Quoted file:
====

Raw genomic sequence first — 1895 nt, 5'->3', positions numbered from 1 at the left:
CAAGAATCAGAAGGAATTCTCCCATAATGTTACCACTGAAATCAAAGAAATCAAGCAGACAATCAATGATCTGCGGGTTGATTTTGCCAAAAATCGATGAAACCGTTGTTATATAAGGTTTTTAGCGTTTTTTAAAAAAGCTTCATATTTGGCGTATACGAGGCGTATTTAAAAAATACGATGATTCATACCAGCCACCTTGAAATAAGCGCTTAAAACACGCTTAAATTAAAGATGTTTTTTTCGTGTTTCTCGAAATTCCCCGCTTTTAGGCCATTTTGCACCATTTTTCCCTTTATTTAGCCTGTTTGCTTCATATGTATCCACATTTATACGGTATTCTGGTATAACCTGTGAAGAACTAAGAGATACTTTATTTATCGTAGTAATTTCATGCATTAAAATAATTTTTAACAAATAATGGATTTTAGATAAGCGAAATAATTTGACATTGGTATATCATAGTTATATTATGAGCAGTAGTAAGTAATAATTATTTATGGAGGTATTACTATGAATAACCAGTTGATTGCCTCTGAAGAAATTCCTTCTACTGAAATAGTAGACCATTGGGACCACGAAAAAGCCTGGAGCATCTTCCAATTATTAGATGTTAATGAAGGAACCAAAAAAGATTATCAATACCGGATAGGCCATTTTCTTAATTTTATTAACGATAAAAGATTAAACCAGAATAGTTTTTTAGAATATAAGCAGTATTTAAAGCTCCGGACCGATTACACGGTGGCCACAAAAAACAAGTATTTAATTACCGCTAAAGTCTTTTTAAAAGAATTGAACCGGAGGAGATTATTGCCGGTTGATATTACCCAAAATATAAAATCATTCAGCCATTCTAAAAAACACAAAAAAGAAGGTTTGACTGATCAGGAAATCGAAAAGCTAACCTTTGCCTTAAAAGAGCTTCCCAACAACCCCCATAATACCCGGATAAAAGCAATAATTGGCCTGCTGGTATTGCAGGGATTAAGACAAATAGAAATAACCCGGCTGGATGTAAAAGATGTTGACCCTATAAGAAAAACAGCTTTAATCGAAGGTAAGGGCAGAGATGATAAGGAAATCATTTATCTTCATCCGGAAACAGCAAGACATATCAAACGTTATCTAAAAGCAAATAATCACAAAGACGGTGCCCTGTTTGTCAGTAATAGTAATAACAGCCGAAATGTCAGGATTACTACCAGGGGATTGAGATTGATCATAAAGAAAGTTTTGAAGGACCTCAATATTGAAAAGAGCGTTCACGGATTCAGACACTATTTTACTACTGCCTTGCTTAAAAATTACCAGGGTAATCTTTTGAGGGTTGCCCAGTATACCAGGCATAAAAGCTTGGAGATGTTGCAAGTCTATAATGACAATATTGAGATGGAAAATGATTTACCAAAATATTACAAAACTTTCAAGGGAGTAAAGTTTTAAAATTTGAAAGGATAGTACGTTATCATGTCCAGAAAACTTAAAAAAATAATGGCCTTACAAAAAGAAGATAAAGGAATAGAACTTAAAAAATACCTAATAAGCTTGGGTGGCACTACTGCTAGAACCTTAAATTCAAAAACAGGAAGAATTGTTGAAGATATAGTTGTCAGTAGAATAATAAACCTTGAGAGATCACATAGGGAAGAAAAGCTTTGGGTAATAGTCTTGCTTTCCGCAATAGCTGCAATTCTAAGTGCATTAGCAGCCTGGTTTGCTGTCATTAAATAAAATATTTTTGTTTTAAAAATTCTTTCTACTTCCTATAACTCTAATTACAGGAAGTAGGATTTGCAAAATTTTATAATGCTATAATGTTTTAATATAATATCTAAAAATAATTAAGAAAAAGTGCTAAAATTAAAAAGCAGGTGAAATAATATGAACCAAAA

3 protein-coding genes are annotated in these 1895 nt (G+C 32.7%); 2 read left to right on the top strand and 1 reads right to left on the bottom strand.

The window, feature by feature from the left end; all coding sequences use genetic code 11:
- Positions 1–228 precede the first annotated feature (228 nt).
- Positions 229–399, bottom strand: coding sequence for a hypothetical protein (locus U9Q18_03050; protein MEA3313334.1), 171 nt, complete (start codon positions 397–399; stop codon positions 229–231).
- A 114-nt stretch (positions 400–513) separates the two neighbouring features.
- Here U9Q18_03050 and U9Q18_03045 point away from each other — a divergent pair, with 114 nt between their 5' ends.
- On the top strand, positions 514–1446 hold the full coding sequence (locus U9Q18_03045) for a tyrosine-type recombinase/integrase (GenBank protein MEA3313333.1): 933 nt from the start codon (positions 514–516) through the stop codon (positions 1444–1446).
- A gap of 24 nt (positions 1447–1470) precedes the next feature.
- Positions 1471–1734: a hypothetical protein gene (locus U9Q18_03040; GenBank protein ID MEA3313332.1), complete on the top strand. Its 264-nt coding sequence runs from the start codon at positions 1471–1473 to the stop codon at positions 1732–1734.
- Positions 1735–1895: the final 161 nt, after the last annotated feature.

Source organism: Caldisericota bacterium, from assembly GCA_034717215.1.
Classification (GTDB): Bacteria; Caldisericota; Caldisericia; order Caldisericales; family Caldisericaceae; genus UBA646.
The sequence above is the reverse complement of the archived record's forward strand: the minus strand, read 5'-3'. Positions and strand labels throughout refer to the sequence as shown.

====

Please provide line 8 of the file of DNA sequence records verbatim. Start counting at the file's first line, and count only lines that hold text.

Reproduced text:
- Here U9Q18_03050 and U9Q18_03045 point away from each other — a divergent pair, with 114 nt between their 5' ends.